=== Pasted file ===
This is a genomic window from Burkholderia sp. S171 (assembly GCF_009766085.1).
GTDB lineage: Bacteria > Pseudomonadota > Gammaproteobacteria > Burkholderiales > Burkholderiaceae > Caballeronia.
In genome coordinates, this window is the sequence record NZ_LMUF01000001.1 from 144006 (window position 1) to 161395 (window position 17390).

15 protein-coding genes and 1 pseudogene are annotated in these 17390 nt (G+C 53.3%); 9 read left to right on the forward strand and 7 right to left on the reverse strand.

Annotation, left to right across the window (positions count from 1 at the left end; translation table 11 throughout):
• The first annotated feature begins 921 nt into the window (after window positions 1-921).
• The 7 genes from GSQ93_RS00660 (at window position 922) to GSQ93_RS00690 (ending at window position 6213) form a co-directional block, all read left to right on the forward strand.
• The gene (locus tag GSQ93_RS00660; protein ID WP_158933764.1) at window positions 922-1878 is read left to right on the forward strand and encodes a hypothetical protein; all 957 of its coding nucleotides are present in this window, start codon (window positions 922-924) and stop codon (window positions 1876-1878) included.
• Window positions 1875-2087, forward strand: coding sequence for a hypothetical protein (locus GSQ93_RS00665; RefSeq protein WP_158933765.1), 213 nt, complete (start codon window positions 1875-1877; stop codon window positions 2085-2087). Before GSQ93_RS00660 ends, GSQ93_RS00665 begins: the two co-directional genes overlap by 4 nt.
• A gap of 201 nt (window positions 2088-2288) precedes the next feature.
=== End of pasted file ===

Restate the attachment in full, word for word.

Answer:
This is a genomic window from Burkholderia sp. S171 (assembly GCF_009766085.1).
GTDB lineage: Bacteria > Pseudomonadota > Gammaproteobacteria > Burkholderiales > Burkholderiaceae > Caballeronia.
In genome coordinates, this window is the sequence record NZ_LMUF01000001.1 from 144006 (window position 1) to 161395 (window position 17390).

15 protein-coding genes and 1 pseudogene are annotated in these 17390 nt (G+C 53.3%); 9 read left to right on the forward strand and 7 right to left on the reverse strand.

Annotation, left to right across the window (positions count from 1 at the left end; translation table 11 throughout):
• The first annotated feature begins 921 nt into the window (after window positions 1-921).
• The 7 genes from GSQ93_RS00660 (at window position 922) to GSQ93_RS00690 (ending at window position 6213) form a co-directional block, all read left to right on the forward strand.
• The gene (locus tag GSQ93_RS00660; protein ID WP_158933764.1) at window positions 922-1878 is read left to right on the forward strand and encodes a hypothetical protein; all 957 of its coding nucleotides are present in this window, start codon (window positions 922-924) and stop codon (window positions 1876-1878) included.
• Window positions 1875-2087, forward strand: coding sequence for a hypothetical protein (locus GSQ93_RS00665; RefSeq protein WP_158933765.1), 213 nt, complete (start codon window positions 1875-1877; stop codon window positions 2085-2087). Before GSQ93_RS00660 ends, GSQ93_RS00665 begins: the two co-directional genes overlap by 4 nt.
• A gap of 201 nt (window positions 2088-2288) precedes the next feature.